Addressing Patient Issues and Other Challenging Situations

Pamela Willis, BSN, JD, Patient Safety Risk Management Account Executive

Take All Issues Seriously

  • Treat each patient and his or her issues with respect.
  • Be reasonable and realistic when responding to patients.
  • Do not promise what is beyond your competence to handle.
  • Do not argue with or provoke a patient.
  • If possible, lessen a patient’s agitation when investigating a complaint by designating one person to act as the patient’s contact.
  • Manage every situation with firmness and strength, not anger.
  • Let patients know that threats of litigation, etc., are not intimidating.

Watch for Nonverbal Behaviors

Patients who seem agitated or display behaviors such as pacing, folded arms, or a negative attitude should be removed from the waiting room to a quieter place for individual conversation. Be on the alert if a patient displays any of the following behaviors:

  • Talks or complains loudly.
  • Uses profanity.
  • Demands unnecessary services. This type of patient can be manipulative or lying and will try to push in the face of an adverse outcome.
  • Paces in the waiting room.
  • Appears intoxicated or under the influence of drugs.

Use Clear Communication to Help Prevent Malpractice Claims

The majority of patients who sue will criticize their physician’s communication style. Effective communication is a vital element in reducing nonmeritorious claims.

Incorporate the Ask Me 3 Protocol into Your Practice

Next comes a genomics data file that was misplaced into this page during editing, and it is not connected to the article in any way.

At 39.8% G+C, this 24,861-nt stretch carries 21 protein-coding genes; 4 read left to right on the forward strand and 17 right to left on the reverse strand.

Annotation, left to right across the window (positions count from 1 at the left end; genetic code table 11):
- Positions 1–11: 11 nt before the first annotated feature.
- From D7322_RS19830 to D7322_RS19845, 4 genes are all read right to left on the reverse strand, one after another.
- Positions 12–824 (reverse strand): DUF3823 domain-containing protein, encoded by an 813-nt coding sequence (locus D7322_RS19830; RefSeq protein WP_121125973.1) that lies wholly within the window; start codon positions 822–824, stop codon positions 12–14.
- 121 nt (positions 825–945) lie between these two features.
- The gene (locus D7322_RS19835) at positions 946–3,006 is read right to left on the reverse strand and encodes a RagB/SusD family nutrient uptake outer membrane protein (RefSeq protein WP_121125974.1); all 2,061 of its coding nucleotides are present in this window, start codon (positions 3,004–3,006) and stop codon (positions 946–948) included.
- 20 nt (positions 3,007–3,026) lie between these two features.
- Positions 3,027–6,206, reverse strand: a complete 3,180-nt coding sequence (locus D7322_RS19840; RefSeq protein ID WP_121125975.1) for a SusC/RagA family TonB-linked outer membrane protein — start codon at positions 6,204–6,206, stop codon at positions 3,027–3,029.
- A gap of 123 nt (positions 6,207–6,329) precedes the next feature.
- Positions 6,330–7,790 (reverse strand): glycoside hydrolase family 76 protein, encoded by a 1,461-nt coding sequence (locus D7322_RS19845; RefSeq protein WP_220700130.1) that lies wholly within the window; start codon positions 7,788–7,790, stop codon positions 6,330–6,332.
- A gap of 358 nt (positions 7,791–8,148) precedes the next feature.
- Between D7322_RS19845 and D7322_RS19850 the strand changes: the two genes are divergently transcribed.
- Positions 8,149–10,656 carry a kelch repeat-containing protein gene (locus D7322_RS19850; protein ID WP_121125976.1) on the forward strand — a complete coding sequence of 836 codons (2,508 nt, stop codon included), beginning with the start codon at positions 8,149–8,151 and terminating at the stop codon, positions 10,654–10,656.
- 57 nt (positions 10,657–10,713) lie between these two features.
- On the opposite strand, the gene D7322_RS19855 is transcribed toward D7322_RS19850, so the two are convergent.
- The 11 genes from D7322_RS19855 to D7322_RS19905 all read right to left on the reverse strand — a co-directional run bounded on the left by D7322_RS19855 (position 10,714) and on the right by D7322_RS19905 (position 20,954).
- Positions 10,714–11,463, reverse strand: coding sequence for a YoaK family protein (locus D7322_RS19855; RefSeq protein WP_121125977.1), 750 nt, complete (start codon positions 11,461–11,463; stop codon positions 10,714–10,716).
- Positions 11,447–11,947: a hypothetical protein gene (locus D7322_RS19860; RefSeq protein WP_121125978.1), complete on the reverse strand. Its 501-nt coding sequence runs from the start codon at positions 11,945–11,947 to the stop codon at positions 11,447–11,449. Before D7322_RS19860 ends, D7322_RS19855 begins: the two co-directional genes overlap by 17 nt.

The Ask Me 3 program is a time-efficient, effective tool that encourages the patient to participate in his or her own healthcare by understanding the answers to three questions. Educational materials to implement the program may be downloaded free on the Institute for Healthcare Improvement website.

Develop an Emergency Code that Alerts Staff When to Call for Help

Do not hesitate to call the police if a patient:

  • threatens anyone,
  • refuses to leave the reception area,
  • causes disruption in the practice, or
  • will not listen to reason.

Consider terminating the patient from the practice if his or her behavior cannot be rectified or if you or your staff is uncomfortable or feels threatened in the patient’s presence.

The guidelines suggested here are not rules, do not constitute legal advice, and do not ensure a successful outcome. The ultimate decision regarding the appropriateness of any treatment must be made by each healthcare provider considering the circumstances of the individual situation and in accordance with the laws of the jurisdiction in which the care is rendered.

J8039L 07/11

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